Zunaira! I never miss a chance to post the link to my blogs:)

This is my personal one: Life is Full of Little Surprises

Daily Dose of Articles
Well ppl let me start. There's an update from my side. I don't know exactly that it would be real good to talk about this here; but let it be. One of the guys, Samir from Karachi, involved in that Western Union fraud has been released. I don't know why or what's going on but just as I was working on some Cyber Crimes stories recently I had to put up with these things. What exactly comes to your mind?
Hello all ...

Spider: just curious about whether you plan to categorise this blog or whether it's a free-for-all ... there's so much to talk about ranging from whether the Internet should be regulated to interface design to hardware/software vendor consipiracies - and a colossally wide world in between ...

Perhaps you just want people to start posting and see how the blog evolves before you make a decision?

Irrespective, blogging platform providers are some of my favorite people these days as they have brought some much needed simplicity back to software offerings. They don't try to do everything and the kitchen sink, which is such a refreshing change from the bloatware that clogs our hard-drives. Content Management for the "rest of us" ...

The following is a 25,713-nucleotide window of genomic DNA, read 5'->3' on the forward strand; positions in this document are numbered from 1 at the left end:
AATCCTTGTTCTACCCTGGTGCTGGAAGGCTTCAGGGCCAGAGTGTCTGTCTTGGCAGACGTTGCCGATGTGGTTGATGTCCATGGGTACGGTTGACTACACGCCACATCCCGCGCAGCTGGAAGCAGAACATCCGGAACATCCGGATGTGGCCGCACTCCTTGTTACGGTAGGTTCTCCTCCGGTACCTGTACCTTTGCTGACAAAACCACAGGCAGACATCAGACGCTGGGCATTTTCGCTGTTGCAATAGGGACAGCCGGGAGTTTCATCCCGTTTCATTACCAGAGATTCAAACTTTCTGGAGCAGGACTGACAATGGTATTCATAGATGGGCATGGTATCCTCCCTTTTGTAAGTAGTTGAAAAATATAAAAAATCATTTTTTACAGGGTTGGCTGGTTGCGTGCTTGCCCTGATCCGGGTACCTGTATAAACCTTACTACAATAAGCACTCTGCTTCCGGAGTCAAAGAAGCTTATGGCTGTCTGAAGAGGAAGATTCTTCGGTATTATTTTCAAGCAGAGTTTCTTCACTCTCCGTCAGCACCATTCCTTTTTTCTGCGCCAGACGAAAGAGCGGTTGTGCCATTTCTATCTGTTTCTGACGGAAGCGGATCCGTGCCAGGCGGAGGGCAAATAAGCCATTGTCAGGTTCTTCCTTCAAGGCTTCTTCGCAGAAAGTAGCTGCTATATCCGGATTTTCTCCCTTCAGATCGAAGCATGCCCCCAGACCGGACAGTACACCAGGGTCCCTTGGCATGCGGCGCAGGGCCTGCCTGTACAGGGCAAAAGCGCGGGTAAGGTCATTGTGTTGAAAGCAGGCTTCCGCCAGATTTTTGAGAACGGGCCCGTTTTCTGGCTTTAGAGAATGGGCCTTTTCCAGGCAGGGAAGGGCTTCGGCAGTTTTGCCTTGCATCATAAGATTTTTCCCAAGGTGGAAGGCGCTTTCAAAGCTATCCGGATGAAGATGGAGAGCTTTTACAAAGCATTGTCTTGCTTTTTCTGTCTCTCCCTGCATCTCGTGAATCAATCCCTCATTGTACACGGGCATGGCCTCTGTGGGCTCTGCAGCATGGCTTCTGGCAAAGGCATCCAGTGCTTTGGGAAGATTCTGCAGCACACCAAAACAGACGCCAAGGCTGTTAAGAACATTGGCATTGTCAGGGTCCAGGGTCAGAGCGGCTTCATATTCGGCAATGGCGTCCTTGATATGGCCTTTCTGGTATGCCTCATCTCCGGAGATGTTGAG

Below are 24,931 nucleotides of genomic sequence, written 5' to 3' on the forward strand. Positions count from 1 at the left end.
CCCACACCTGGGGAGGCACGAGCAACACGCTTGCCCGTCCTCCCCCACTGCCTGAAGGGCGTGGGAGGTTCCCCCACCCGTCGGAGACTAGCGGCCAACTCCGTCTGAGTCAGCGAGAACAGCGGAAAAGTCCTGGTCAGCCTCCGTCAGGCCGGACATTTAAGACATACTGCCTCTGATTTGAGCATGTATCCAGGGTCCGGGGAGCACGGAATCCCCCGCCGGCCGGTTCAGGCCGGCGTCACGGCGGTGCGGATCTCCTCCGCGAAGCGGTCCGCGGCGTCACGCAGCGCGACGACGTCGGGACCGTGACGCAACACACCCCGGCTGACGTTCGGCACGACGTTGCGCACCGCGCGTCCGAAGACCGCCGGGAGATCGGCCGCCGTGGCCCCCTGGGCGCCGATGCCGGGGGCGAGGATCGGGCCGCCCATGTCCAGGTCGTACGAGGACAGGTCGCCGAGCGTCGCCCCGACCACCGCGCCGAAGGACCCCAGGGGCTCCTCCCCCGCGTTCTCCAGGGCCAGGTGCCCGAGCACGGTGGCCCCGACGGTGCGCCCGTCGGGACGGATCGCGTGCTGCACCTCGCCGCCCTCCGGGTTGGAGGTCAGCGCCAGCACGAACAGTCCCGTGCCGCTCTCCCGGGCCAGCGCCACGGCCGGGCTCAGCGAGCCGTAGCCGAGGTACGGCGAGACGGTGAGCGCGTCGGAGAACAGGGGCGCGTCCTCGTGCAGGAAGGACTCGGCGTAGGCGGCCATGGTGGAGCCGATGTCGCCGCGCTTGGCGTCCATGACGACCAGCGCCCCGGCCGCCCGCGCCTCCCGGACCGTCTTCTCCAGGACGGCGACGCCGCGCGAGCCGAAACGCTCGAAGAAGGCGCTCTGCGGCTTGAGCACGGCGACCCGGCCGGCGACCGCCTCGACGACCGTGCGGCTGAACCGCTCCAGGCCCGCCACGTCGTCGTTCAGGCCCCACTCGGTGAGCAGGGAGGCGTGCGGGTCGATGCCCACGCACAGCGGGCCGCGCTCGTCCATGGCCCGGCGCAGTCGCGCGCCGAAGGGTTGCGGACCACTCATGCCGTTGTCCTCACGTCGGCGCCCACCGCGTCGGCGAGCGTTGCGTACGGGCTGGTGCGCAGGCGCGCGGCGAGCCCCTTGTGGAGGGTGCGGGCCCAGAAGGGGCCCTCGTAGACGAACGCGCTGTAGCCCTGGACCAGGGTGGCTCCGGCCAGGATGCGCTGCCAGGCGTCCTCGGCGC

Cheers and Peace
:-)
Sabeen >> http://www.bitsonline.net/sabeen/blogger.html
assalam ualaikum everyone!!!
Just the other day a guy was so vocal that you guys still don't have a forum where I can actually pour my thoughts. Good to see some thinking activity afterall. And yes, thanks for the free world story! I missed that earlier.
Great to see you here. If anyone has a blog I can add to the modest bunch of links on the right, send away!
Very welcome idea. Will hear more, soon!
Speaking of grumps, note how the spider website is getting boring - again! okay, my five secs are up.
It sure is a great idea. Why go to Chowk when we have our own right here. Atleast now I know where to turn to when I am being grumpy about my work and need a channel to communicate.
Begin blogging
So I'm rolling the first ball here (after having dreamt about it for a few weeks). Anyone seen WIRED this month? Linus Trovalds is the new age geek, moussed up hair, tux on a t-shirt and hailed as the leader of the 'free world'. All I can say is, it took Wired an aweful lot of time seeing this one. ;)